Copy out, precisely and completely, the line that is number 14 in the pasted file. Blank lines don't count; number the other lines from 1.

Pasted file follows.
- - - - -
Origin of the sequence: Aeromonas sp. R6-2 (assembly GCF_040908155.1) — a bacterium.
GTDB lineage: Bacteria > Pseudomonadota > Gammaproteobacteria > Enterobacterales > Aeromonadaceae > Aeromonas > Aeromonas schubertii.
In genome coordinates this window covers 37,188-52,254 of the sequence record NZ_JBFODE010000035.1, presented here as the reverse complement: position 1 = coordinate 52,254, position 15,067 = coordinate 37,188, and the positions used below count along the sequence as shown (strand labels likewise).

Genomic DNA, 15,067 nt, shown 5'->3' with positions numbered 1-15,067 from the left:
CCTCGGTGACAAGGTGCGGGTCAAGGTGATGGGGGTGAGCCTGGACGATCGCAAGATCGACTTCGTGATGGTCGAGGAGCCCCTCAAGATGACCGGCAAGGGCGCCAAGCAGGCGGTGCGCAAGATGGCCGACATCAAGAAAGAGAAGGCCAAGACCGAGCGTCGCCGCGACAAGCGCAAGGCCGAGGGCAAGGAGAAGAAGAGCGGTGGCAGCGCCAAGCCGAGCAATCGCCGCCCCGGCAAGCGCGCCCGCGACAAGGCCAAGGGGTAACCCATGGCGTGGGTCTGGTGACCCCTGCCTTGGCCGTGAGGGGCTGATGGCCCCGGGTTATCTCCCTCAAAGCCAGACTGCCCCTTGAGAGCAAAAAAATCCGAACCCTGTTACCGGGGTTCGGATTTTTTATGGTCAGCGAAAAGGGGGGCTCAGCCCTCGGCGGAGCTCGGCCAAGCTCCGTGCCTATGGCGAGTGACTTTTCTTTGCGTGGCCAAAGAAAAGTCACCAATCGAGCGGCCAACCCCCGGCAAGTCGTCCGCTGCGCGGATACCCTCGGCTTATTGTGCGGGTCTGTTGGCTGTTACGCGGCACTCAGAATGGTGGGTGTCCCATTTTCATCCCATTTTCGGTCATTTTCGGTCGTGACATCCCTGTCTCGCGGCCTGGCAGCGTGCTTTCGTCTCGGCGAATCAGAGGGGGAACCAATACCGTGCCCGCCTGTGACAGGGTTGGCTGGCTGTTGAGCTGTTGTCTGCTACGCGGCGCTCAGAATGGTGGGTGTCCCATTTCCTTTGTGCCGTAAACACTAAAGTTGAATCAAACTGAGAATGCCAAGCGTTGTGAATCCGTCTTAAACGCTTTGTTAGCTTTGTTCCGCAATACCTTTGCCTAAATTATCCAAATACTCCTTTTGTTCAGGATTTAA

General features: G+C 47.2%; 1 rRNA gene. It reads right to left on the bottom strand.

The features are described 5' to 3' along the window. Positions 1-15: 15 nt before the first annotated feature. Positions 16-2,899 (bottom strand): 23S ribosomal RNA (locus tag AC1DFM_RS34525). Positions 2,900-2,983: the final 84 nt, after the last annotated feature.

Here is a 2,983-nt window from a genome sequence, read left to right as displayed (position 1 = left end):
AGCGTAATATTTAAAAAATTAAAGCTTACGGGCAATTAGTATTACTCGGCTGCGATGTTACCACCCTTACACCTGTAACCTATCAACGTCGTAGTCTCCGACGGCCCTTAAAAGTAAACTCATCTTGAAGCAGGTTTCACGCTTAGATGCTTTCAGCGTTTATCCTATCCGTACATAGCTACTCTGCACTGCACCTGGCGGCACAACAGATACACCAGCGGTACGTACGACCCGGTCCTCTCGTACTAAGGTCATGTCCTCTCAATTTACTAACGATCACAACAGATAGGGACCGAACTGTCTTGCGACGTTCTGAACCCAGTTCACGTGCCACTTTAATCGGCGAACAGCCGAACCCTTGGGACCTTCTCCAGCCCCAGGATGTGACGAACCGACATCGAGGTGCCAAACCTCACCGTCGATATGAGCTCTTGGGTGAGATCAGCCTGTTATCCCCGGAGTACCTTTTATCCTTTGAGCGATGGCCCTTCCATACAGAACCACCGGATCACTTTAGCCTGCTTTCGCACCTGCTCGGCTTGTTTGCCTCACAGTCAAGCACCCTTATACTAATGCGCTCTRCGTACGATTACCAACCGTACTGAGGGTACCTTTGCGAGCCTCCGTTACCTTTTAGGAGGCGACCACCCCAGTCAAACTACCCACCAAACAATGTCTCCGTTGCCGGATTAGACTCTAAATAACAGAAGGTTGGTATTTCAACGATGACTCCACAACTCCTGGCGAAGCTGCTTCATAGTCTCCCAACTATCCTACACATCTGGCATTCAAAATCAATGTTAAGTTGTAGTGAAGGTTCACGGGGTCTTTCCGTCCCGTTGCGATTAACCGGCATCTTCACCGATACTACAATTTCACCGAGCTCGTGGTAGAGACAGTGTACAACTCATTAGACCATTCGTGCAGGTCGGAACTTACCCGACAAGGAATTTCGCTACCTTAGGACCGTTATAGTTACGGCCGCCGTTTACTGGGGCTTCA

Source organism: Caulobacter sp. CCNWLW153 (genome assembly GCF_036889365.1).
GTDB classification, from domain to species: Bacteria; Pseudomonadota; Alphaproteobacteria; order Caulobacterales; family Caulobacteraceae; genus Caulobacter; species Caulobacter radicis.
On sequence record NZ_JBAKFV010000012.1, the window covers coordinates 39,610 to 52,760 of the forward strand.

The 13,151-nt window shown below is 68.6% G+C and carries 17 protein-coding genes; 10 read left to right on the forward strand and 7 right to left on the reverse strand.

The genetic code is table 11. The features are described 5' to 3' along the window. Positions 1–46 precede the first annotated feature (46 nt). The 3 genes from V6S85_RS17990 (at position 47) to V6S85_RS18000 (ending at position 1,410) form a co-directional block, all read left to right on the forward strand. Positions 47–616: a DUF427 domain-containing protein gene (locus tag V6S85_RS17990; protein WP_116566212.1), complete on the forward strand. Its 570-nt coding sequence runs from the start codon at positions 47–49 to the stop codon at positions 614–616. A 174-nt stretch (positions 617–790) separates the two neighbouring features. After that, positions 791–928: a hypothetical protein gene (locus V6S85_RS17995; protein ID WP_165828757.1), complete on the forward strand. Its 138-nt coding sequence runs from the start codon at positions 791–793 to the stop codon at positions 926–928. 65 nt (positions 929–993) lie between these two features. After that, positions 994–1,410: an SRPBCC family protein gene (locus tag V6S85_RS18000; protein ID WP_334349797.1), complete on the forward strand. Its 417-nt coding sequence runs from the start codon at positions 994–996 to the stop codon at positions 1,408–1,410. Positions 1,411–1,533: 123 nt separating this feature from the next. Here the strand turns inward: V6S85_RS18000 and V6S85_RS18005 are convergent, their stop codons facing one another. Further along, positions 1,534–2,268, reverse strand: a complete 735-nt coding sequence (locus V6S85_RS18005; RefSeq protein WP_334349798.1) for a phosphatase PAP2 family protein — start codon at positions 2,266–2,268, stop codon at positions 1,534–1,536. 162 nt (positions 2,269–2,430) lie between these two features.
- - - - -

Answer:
The genetic code is table 11. The features are described 5' to 3' along the window. Positions 1–46 precede the first annotated feature (46 nt). The 3 genes from V6S85_RS17990 (at position 47) to V6S85_RS18000 (ending at position 1,410) form a co-directional block, all read left to right on the forward strand. Positions 47–616: a DUF427 domain-containing protein gene (locus tag V6S85_RS17990; protein WP_116566212.1), complete on the forward strand. Its 570-nt coding sequence runs from the start codon at positions 47–49 to the stop codon at positions 614–616. A 174-nt stretch (positions 617–790) separates the two neighbouring features. After that, positions 791–928: a hypothetical protein gene (locus V6S85_RS17995; protein ID WP_165828757.1), complete on the forward strand. Its 138-nt coding sequence runs from the start codon at positions 791–793 to the stop codon at positions 926–928. 65 nt (positions 929–993) lie between these two features. After that, positions 994–1,410: an SRPBCC family protein gene (locus tag V6S85_RS18000; protein ID WP_334349797.1), complete on the forward strand. Its 417-nt coding sequence runs from the start codon at positions 994–996 to the stop codon at positions 1,408–1,410. Positions 1,411–1,533: 123 nt separating this feature from the next. Here the strand turns inward: V6S85_RS18000 and V6S85_RS18005 are convergent, their stop codons facing one another. Further along, positions 1,534–2,268, reverse strand: a complete 735-nt coding sequence (locus V6S85_RS18005; RefSeq protein WP_334349798.1) for a phosphatase PAP2 family protein — start codon at positions 2,266–2,268, stop codon at positions 1,534–1,536. 162 nt (positions 2,269–2,430) lie between these two features.